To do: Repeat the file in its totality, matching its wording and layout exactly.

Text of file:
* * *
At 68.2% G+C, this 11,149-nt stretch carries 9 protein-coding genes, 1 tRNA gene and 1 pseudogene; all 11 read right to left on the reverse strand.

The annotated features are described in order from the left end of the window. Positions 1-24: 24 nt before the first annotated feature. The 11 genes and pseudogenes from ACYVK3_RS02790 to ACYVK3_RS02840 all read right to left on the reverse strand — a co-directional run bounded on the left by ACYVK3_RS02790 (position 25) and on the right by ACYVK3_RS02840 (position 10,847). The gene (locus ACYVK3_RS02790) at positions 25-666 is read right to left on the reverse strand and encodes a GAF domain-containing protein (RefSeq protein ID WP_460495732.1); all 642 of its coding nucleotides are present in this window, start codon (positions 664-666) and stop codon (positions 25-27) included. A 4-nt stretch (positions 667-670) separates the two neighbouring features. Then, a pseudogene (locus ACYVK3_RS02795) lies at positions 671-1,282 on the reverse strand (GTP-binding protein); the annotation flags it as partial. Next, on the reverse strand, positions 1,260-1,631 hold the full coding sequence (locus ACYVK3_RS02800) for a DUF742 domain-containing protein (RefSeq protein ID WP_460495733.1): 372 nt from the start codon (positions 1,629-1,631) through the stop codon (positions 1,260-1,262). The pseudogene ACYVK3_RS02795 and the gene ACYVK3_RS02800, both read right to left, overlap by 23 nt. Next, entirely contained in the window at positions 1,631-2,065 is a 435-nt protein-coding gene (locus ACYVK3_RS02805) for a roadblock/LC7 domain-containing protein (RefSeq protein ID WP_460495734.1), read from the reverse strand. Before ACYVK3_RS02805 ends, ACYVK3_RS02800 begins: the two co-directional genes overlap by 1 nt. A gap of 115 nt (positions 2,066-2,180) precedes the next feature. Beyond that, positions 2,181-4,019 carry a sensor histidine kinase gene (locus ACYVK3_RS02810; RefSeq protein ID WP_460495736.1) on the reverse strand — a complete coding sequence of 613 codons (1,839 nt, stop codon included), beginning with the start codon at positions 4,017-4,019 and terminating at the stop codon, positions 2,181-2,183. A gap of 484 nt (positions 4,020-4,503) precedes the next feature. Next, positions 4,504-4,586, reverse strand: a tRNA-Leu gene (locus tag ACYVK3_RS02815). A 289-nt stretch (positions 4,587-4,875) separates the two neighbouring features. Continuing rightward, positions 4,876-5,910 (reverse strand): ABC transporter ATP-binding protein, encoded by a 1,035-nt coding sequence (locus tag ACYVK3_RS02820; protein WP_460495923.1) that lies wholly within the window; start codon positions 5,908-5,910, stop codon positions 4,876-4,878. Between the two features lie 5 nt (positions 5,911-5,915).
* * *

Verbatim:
At 68.2% G+C, this 11,149-nt stretch carries 9 protein-coding genes, 1 tRNA gene and 1 pseudogene; all 11 read right to left on the reverse strand.

The annotated features are described in order from the left end of the window. Positions 1-24: 24 nt before the first annotated feature. The 11 genes and pseudogenes from ACYVK3_RS02790 to ACYVK3_RS02840 all read right to left on the reverse strand — a co-directional run bounded on the left by ACYVK3_RS02790 (position 25) and on the right by ACYVK3_RS02840 (position 10,847). The gene (locus ACYVK3_RS02790) at positions 25-666 is read right to left on the reverse strand and encodes a GAF domain-containing protein (RefSeq protein ID WP_460495732.1); all 642 of its coding nucleotides are present in this window, start codon (positions 664-666) and stop codon (positions 25-27) included. A 4-nt stretch (positions 667-670) separates the two neighbouring features. Then, a pseudogene (locus ACYVK3_RS02795) lies at positions 671-1,282 on the reverse strand (GTP-binding protein); the annotation flags it as partial. Next, on the reverse strand, positions 1,260-1,631 hold the full coding sequence (locus ACYVK3_RS02800) for a DUF742 domain-containing protein (RefSeq protein ID WP_460495733.1): 372 nt from the start codon (positions 1,629-1,631) through the stop codon (positions 1,260-1,262). The pseudogene ACYVK3_RS02795 and the gene ACYVK3_RS02800, both read right to left, overlap by 23 nt. Next, entirely contained in the window at positions 1,631-2,065 is a 435-nt protein-coding gene (locus ACYVK3_RS02805) for a roadblock/LC7 domain-containing protein (RefSeq protein ID WP_460495734.1), read from the reverse strand. Before ACYVK3_RS02805 ends, ACYVK3_RS02800 begins: the two co-directional genes overlap by 1 nt. A gap of 115 nt (positions 2,066-2,180) precedes the next feature. Beyond that, positions 2,181-4,019 carry a sensor histidine kinase gene (locus ACYVK3_RS02810; RefSeq protein ID WP_460495736.1) on the reverse strand — a complete coding sequence of 613 codons (1,839 nt, stop codon included), beginning with the start codon at positions 4,017-4,019 and terminating at the stop codon, positions 2,181-2,183. A gap of 484 nt (positions 4,020-4,503) precedes the next feature. Next, positions 4,504-4,586, reverse strand: a tRNA-Leu gene (locus tag ACYVK3_RS02815). A 289-nt stretch (positions 4,587-4,875) separates the two neighbouring features. Continuing rightward, positions 4,876-5,910 (reverse strand): ABC transporter ATP-binding protein, encoded by a 1,035-nt coding sequence (locus tag ACYVK3_RS02820; protein WP_460495923.1) that lies wholly within the window; start codon positions 5,908-5,910, stop codon positions 4,876-4,878. Between the two features lie 5 nt (positions 5,911-5,915).